What is the Chinese or Japanese name for Ireland? (and other countries)

I’m currently reading ‘The Chinese Secret Service’ by Roger Faligot and Remi Kauffer when I came across this passage:

"The Japanese language had inherited the old Chinese ideograms…but pronounced them differently. For example ‘England’ in both countries is translated as ‘The Land of the Heroes’ but is pronounced Ying Guo in Chinese and Eikoku in Japanese’

It goes on to state that the word for France is Fa Guo (the Country of the Law).

Page 188 of the Headline Press edition.

I’ve never heard of that before and I was wondering how those descriptions/names originated and what the translation of the Chinese and/or Japanese name for Ireland is (being of the Irish ilk). What does their name for America translate as as well for that matter.


According to www.zhongwen.com, it’s “ai er lan” (a phonetic transliteration).

America is “mei guo” = “beautiful country”.

Are all of their names for foreign countries flattering?

There are some that are more-or-less meaningless phonetic transliterations. I don’t know if there are any that are particularly insulting, though.

(I am not a Chinese expert.)

The Japanese name for Ireland is also phonetic, Airurando.

The UK is more commonly known as Igirisu these days in Japanese (phonetic version of “English”).

Is that just spelled out in Katakana, or are there kanji to go with it (I’m thinking not, because of “rando”).

What are you telling me? That the English get a cool name and the Irish don’t? You’ll pay for this slight! shakes fist in the general direction of Asia :stuck_out_tongue:

You guessed right, it’s just katakana: アイルランド

England / UK (the two are interchangeable in Japanese) is also written in katakana: イギリス (igirisu).

However, the word for the English language (eigo) is written in Kanji: 英語. This retains the character 英 from the original word for England, 英国 (eikoku) referred to in the OP.

ETA: the character 英国 are the same ones used in Chinese (pronounced “ying guo”, as stated in the OP).

According to my dictionary, there is an alternative way of writing Ireland, 愛蘭 (still pronounced “airurando”), which literally means something like “love orchid”. But the characters aren’t chosen for their meaning, just their sound (individually they are pronounced “ai” and “ran”).

Hmmm, well then. What do they call Iran?

In Chinese, the first character in 英国 (Ying Guo) is actually shortened from the full transliteration: 英格兰 (Ying ge lan). It’s the same thing with America, where the 美 (Mei) comes from 美利坚合众国 (Mei li jian he zhong guo).

Most countries don’t have their names shortened like this, Ireland for example doesn’t. Off the top of my head only a few others like France, Germany, Russia, and other countries that had a lot of dealings with China are commonly shortened.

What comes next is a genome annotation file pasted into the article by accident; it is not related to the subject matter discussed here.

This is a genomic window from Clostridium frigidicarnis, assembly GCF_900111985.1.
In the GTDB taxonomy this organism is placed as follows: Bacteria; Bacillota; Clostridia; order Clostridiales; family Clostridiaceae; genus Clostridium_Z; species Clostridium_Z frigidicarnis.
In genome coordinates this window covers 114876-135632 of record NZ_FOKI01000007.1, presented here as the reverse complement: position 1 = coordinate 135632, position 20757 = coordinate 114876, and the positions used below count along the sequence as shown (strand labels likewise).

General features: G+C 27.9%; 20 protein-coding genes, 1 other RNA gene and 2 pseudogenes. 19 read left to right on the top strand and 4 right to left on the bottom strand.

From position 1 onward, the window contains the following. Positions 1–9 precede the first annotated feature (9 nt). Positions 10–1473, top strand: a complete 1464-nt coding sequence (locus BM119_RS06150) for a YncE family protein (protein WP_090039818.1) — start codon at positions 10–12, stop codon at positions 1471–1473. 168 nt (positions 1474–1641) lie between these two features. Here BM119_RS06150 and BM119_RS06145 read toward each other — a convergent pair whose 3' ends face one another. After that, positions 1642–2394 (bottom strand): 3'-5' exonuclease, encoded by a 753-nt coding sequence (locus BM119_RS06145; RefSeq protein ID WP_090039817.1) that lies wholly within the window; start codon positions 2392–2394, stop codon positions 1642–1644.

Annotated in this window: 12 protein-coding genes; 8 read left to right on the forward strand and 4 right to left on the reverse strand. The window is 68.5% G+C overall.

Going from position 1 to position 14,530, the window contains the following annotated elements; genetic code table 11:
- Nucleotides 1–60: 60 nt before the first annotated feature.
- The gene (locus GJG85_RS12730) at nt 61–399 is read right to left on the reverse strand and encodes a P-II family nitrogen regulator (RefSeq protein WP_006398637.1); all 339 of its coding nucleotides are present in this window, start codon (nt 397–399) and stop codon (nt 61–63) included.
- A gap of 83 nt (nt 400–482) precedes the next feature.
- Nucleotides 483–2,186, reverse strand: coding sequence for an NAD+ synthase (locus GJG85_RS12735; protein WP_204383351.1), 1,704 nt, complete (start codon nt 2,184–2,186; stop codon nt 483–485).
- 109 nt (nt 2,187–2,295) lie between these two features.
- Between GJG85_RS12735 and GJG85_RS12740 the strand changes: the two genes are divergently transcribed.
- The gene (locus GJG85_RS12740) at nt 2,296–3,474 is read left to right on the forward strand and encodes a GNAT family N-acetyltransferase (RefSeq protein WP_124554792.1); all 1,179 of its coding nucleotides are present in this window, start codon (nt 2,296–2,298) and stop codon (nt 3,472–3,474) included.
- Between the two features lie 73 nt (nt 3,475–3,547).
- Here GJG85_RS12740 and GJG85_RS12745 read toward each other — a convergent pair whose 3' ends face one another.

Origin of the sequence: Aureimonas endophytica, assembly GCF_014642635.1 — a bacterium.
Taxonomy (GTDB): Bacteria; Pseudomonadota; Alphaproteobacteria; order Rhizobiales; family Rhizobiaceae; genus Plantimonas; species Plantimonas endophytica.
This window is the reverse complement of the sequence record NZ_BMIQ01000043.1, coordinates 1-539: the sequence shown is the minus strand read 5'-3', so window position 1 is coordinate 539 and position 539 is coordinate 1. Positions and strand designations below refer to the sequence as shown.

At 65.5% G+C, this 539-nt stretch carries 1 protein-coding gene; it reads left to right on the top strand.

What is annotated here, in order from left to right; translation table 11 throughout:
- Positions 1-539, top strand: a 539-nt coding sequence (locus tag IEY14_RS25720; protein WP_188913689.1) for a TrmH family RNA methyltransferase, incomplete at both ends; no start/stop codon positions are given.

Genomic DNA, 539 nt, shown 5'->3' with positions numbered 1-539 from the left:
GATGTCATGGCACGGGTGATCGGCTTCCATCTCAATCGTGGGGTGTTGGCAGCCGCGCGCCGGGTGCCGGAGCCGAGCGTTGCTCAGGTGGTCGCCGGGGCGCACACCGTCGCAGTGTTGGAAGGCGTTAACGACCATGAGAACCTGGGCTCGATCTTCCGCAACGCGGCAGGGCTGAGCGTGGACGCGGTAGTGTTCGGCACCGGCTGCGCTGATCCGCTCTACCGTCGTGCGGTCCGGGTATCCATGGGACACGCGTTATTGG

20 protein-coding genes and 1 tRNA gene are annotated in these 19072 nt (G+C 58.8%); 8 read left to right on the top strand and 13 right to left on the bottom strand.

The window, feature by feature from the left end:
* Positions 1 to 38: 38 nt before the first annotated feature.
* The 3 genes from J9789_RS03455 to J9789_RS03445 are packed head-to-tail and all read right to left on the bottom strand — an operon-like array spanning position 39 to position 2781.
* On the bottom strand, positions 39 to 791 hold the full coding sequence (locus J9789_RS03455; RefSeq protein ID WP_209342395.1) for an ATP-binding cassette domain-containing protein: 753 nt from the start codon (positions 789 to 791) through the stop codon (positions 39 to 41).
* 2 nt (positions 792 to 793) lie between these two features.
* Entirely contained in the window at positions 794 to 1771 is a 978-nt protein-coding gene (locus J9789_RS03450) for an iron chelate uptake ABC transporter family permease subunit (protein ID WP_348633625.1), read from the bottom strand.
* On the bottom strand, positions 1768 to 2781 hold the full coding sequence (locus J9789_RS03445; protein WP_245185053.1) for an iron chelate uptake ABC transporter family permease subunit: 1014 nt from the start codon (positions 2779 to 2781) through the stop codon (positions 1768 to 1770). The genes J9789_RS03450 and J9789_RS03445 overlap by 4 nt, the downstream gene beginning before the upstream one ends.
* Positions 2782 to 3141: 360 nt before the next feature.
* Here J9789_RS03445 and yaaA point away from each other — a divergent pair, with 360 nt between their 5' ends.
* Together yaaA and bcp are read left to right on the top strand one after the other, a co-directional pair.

Think they did chose words with pleasing meanings, but the primary reason for using them was because of the phonetics, so the meanings aren’t necessarily relevant.

I have spend a little time in Taiwan and China and I know that for a lot of things they’ll take real words that phonetically sound sort of like the western word but have an appropriate meaning.

They do this for brand names too. The Mandarin characters for Coca Cola sound like Coca Cola when spoken but translate to, IIRC, Healthy and Delicious.

When Sprite was introduced to Taiwan they actually had a contest. The winner literally translates to Blue Water.

Iran is Iran (イラン), same as in English.

Probably too obvious for words, but note that the Chinese and Japanese have both adopted the English word for Ireland, with Irish Éire (> English Ire-) + English land.

In Japanese also, country names are sometimes abbreviated using the first character of their kanji name. This is commonly done with neighbouring countries like China and Korea, but the UK, US, France and Germany are commonly referred to as 英, 米, 仏, and 独 (hero, rice, Buddha and alone). 豪 (tremendous – Australia), 露 (dew – Russia), 伊 (phonetic “/i/” – Italy) are also commonly seen.

These characters are often combined together to talk about international relations. For instance, “米中露” US-China-Russia. In this context, Japan is abbreviated with 日 (sun/day), so that Japan-Russia relations translates as “日露関係”. This is politically. In a cultural context, Japan is 和 (harmony). Hence, an English-Japanese dictionary is “和英辞典”.

This leads us to the Ireland Working Holiday Support Center, which in Japanese goes by 愛和-ホリ. (Context is important; there are several companies called 愛和, without any relation to Ireland.)

Actually it can be written in Kanji, as 愛蘭土. But that’s very rarely used.

Mostly, but their names for continents are terrible.

非洲= feizhou= Africa = Bad Continent
欧洲= ouzhou = Europe =Vomit Continent
亚洲 = yazhou = Asia = Inferior Continent
美洲 = meizhou = The Americas = Beautiful Continent… maybe not the last one.

We call it corn; they call it …?..

Parkay, maybe?

hmmmm… when my friend visited a beijing university, she noticed some strange painted busts of western-looking people with the following labels:

nuidun - a young-looking man with long white hair
chuli-furen - a woman
dai-uin - an old balding man
men-li-yeba - a middle-aged man

This thread is fascinating.